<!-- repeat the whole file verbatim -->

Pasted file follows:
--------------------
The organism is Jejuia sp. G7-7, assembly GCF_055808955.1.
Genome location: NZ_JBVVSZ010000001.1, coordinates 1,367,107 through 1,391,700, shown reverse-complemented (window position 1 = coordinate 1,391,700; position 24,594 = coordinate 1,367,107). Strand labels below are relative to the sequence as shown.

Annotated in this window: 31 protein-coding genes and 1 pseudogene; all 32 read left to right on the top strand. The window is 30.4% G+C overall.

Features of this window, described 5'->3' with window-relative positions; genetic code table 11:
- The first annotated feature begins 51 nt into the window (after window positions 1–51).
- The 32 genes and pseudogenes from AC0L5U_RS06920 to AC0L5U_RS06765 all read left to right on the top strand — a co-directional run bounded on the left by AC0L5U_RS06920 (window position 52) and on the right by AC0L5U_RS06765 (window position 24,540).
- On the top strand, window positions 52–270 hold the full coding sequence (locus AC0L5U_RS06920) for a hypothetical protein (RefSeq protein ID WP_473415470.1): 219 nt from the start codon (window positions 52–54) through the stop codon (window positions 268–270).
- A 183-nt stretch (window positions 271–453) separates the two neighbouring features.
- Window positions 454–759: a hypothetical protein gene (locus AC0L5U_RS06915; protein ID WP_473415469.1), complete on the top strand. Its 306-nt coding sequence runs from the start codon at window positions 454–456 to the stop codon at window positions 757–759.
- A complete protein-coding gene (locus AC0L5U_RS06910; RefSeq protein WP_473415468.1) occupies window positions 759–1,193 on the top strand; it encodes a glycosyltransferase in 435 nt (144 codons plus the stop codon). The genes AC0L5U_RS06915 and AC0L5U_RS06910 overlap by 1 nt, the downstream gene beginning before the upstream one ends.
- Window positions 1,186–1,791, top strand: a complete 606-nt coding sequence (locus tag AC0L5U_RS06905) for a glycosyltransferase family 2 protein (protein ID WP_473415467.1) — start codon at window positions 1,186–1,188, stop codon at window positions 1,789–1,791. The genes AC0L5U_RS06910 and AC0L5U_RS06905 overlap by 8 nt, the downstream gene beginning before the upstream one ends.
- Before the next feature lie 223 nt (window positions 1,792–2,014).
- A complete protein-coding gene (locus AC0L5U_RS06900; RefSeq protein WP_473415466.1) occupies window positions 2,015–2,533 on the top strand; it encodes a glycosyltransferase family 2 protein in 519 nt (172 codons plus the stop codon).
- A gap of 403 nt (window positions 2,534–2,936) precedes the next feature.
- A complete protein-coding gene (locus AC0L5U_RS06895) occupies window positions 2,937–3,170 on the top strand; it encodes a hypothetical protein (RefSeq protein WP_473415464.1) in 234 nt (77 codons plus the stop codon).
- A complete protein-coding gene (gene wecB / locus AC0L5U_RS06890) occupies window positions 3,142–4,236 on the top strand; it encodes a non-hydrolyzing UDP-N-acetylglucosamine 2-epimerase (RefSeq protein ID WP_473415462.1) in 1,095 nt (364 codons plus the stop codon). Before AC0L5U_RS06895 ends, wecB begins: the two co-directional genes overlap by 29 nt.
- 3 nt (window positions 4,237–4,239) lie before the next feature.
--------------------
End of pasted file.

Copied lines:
The organism is Jejuia sp. G7-7, assembly GCF_055808955.1.
Genome location: NZ_JBVVSZ010000001.1, coordinates 1,367,107 through 1,391,700, shown reverse-complemented (window position 1 = coordinate 1,391,700; position 24,594 = coordinate 1,367,107). Strand labels below are relative to the sequence as shown.

Annotated in this window: 31 protein-coding genes and 1 pseudogene; all 32 read left to right on the top strand. The window is 30.4% G+C overall.

Features of this window, described 5'->3' with window-relative positions; genetic code table 11:
- The first annotated feature begins 51 nt into the window (after window positions 1–51).
- The 32 genes and pseudogenes from AC0L5U_RS06920 to AC0L5U_RS06765 all read left to right on the top strand — a co-directional run bounded on the left by AC0L5U_RS06920 (window position 52) and on the right by AC0L5U_RS06765 (window position 24,540).
- On the top strand, window positions 52–270 hold the full coding sequence (locus AC0L5U_RS06920) for a hypothetical protein (RefSeq protein ID WP_473415470.1): 219 nt from the start codon (window positions 52–54) through the stop codon (window positions 268–270).
- A 183-nt stretch (window positions 271–453) separates the two neighbouring features.
- Window positions 454–759: a hypothetical protein gene (locus AC0L5U_RS06915; protein ID WP_473415469.1), complete on the top strand. Its 306-nt coding sequence runs from the start codon at window positions 454–456 to the stop codon at window positions 757–759.
- A complete protein-coding gene (locus AC0L5U_RS06910; RefSeq protein WP_473415468.1) occupies window positions 759–1,193 on the top strand; it encodes a glycosyltransferase in 435 nt (144 codons plus the stop codon). The genes AC0L5U_RS06915 and AC0L5U_RS06910 overlap by 1 nt, the downstream gene beginning before the upstream one ends.
- Window positions 1,186–1,791, top strand: a complete 606-nt coding sequence (locus tag AC0L5U_RS06905) for a glycosyltransferase family 2 protein (protein ID WP_473415467.1) — start codon at window positions 1,186–1,188, stop codon at window positions 1,789–1,791. The genes AC0L5U_RS06910 and AC0L5U_RS06905 overlap by 8 nt, the downstream gene beginning before the upstream one ends.
- Before the next feature lie 223 nt (window positions 1,792–2,014).
- A complete protein-coding gene (locus AC0L5U_RS06900; RefSeq protein WP_473415466.1) occupies window positions 2,015–2,533 on the top strand; it encodes a glycosyltransferase family 2 protein in 519 nt (172 codons plus the stop codon).
- A gap of 403 nt (window positions 2,534–2,936) precedes the next feature.
- A complete protein-coding gene (locus AC0L5U_RS06895) occupies window positions 2,937–3,170 on the top strand; it encodes a hypothetical protein (RefSeq protein WP_473415464.1) in 234 nt (77 codons plus the stop codon).
- A complete protein-coding gene (gene wecB / locus AC0L5U_RS06890) occupies window positions 3,142–4,236 on the top strand; it encodes a non-hydrolyzing UDP-N-acetylglucosamine 2-epimerase (RefSeq protein ID WP_473415462.1) in 1,095 nt (364 codons plus the stop codon). Before AC0L5U_RS06895 ends, wecB begins: the two co-directional genes overlap by 29 nt.
- 3 nt (window positions 4,237–4,239) lie before the next feature.